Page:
Montecito's Riven Rock Road is where Native American remains were found in May. | Credit: Google Maps

The human remains found on a Montecito property off Riven Rock Road last month have led to more questions than answers, even after the bones were confirmed to be those of a male Native American by consulting forensic anthropologist Dr. Rick Snow of Tennessee on June 3. Carbon dating for age and any DNA testing would be up to the man’s most likely descendants, a determination to be made by the state Native American Heritage Commission (NAHC).

Montecito was home to people who spoke Barbareño Chumash, said John Johnson, a cultural anthropologist at the Santa Barbara Museum of Natural History and an expert in the area’s Chumash. Little in the upper Montecito area has been surveyed for cultural remains, he indicated, and though the Chumash buried their dead in cemeteries, it was possible that a death in this area could be a single burial. The first people in Santa Barbara have been dated to 13,000 years ago, but details about this skeleton and the burial remain unknown. Though Dr. Snow visited the site, the only findings released are that the individual was male and that his teeth show the wear of a Native American diet from long ago.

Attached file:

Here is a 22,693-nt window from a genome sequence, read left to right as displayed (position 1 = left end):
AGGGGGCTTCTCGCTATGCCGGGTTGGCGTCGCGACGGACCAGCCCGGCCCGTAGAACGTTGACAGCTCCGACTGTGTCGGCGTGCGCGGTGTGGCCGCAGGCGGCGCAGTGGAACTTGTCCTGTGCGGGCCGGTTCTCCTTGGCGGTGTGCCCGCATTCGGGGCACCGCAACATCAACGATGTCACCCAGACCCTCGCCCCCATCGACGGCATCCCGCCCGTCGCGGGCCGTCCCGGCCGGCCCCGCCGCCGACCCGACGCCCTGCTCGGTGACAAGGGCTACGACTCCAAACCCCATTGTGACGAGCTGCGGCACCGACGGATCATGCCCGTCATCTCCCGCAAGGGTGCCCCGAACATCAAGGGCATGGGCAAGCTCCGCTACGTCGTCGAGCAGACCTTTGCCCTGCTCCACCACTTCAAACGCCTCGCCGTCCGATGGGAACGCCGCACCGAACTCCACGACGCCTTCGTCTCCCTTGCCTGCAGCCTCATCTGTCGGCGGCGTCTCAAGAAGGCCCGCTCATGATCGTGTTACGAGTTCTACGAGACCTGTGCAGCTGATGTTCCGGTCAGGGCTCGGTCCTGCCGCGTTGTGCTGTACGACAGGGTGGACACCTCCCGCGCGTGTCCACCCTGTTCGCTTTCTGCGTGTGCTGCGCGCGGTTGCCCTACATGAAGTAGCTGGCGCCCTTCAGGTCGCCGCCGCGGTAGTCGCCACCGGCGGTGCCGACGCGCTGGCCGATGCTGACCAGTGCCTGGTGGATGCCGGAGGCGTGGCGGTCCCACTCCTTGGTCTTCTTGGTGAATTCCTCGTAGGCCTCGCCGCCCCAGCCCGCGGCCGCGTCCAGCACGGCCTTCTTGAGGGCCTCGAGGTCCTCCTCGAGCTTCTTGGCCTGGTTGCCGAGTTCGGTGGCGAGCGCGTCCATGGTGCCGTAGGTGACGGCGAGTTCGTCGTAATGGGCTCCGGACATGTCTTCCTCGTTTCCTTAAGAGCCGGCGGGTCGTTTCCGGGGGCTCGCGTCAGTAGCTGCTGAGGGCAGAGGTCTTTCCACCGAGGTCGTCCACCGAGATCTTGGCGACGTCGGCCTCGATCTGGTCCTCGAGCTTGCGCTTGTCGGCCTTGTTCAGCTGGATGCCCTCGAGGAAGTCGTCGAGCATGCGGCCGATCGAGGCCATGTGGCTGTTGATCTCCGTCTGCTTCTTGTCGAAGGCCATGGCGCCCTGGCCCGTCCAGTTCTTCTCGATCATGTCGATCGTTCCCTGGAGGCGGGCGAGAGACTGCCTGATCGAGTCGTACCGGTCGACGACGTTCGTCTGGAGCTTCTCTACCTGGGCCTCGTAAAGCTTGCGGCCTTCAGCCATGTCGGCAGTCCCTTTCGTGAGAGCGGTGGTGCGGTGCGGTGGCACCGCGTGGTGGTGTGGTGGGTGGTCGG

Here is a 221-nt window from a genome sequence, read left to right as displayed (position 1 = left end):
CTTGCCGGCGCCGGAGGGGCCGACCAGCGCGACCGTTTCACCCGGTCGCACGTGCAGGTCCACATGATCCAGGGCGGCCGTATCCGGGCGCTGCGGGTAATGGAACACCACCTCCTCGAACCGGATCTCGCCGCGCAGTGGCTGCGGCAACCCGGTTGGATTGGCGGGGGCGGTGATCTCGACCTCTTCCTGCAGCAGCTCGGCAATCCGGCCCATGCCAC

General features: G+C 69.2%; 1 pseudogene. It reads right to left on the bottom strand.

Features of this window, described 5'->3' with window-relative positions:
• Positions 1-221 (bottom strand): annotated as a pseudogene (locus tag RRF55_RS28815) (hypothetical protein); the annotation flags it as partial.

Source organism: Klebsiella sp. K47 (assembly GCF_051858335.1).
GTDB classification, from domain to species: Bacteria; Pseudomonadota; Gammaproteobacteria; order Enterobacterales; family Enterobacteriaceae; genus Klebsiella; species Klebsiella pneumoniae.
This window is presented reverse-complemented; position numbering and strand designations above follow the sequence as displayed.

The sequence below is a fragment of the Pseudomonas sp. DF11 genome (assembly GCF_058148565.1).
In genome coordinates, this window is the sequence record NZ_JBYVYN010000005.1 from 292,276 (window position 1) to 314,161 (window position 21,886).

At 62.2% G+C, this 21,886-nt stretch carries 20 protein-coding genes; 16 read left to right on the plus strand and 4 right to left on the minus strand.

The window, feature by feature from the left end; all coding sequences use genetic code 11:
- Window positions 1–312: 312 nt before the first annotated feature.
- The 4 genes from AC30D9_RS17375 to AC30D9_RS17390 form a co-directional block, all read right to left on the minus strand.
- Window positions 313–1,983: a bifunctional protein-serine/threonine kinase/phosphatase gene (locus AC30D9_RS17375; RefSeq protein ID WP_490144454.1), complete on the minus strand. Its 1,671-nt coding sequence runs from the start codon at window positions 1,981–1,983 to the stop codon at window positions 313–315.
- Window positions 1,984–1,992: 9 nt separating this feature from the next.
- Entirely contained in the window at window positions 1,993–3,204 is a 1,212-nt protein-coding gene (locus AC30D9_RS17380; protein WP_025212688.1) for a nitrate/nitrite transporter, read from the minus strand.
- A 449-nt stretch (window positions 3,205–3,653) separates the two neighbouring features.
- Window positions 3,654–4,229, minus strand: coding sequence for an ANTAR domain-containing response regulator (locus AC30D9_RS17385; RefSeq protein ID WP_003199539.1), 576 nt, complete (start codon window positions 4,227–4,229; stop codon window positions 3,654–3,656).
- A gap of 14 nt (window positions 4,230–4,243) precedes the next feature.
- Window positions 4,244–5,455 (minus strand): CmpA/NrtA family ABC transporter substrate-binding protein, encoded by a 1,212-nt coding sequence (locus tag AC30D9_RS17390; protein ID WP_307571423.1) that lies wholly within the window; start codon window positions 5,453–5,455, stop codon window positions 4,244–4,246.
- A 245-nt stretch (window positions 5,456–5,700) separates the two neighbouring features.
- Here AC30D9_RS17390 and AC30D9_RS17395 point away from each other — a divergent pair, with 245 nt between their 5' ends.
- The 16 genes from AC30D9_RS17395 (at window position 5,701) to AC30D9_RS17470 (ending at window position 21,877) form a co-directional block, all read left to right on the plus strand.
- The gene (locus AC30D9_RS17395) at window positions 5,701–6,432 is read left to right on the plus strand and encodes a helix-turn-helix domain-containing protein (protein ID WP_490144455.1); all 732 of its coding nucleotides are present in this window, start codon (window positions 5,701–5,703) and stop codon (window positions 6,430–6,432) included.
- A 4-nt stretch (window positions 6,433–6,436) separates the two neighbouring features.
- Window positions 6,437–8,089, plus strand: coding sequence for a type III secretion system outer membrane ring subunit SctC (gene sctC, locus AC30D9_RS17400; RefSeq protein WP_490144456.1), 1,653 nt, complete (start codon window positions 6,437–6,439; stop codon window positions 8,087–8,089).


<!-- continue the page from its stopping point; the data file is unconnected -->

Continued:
The area Chumash representative to the commission, Julie Tumamait-Stenslie, said on Tuesday that the NAHC hadn’t yet contacted her. According to the Sheriff’s Office, once the coroner had determined it was not a recent death or crime scene, they notified the NAHC of a likely Native American decedent, took the bones to the office for safekeeping, and brought in Dr. Snow to make the affirmative identification.

The discovery of a near-complete skeleton was made on May 24 by a construction crew hand-trenching for a water line, said Bill Frost, one of the property owners. Stopping work and calling the sheriff was clearly the right thing to do, he said. The home was built more than 100 years ago, he added, and no records for the area described any similar discoveries. Work is still on hold outdoors at the location until the next descendant is located, he said. Tumamait-Stenslie added the location could not be disclosed by law, stating that for decades people had disrespectfully looted burial sites and sold the things they’d found, a practice she said is illegal.

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